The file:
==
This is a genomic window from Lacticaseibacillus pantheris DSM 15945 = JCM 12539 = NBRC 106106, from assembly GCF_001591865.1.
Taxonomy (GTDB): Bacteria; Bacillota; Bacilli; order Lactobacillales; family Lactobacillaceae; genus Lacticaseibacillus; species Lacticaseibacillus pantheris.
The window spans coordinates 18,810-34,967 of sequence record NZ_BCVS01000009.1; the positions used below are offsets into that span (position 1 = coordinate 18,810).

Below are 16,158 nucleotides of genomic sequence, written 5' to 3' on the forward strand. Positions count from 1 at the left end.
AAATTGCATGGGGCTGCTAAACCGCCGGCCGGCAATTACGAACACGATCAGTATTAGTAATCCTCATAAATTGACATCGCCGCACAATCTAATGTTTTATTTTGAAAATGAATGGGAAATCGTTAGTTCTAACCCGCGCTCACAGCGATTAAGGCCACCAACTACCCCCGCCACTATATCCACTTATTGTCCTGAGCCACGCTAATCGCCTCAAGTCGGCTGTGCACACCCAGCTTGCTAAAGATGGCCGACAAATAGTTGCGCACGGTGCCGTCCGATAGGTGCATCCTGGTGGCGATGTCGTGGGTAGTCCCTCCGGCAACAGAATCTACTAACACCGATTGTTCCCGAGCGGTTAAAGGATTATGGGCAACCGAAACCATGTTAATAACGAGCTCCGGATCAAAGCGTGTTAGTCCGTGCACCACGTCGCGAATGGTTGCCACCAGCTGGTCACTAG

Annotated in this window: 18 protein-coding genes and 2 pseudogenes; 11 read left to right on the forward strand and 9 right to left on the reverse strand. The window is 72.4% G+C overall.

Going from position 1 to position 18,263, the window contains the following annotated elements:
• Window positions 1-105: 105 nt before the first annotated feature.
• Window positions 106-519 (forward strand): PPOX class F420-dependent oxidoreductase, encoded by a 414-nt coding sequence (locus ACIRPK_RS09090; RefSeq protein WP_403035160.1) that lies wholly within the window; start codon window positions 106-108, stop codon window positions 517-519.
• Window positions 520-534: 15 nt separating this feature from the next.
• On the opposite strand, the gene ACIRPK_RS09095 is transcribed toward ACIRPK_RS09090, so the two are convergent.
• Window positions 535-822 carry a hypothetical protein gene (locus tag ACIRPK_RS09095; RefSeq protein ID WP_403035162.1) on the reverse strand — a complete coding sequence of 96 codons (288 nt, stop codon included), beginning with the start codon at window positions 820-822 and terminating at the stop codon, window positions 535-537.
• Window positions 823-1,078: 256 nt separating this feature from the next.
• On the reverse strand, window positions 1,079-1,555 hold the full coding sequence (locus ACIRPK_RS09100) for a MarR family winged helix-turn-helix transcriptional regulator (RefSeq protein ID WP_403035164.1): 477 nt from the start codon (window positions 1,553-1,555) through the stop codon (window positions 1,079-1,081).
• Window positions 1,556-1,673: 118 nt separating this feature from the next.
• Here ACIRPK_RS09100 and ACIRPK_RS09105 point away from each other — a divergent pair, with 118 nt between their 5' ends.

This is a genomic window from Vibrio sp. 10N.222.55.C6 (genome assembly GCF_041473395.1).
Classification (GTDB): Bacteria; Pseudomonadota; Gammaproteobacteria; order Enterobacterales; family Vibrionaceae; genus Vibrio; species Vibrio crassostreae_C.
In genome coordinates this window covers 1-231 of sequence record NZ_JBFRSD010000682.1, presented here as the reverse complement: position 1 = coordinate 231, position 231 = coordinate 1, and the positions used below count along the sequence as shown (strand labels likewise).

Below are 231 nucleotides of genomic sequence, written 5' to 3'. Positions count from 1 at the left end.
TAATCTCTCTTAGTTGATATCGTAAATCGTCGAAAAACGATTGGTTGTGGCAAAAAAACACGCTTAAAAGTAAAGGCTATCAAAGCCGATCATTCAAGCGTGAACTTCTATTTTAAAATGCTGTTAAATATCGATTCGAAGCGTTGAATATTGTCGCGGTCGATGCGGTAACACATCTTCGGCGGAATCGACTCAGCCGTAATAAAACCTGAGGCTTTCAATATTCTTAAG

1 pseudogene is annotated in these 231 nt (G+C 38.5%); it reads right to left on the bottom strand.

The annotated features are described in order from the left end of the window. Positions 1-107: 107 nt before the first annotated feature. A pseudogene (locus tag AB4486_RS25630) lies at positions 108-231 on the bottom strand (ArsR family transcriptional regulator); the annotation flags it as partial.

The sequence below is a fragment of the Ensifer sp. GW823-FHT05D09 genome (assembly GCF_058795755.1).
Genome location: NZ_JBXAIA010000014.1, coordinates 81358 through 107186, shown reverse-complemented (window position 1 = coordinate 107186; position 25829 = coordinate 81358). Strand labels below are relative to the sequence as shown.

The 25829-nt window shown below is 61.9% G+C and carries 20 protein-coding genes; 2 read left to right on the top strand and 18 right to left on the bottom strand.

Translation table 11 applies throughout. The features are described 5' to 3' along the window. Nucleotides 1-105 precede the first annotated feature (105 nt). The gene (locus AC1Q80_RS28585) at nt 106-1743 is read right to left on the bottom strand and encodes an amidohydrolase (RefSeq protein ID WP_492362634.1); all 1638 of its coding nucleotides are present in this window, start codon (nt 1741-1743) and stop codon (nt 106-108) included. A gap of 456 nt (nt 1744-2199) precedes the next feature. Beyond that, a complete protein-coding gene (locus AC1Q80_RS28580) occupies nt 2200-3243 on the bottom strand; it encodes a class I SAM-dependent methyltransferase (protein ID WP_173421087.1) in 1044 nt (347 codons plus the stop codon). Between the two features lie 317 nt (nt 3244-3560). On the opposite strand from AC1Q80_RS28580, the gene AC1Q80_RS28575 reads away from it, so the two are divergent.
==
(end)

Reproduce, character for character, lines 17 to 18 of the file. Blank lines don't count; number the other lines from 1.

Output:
This is a genomic window from Vibrio sp. 10N.222.55.C6 (genome assembly GCF_041473395.1).
Classification (GTDB): Bacteria; Pseudomonadota; Gammaproteobacteria; order Enterobacterales; family Vibrionaceae; genus Vibrio; species Vibrio crassostreae_C.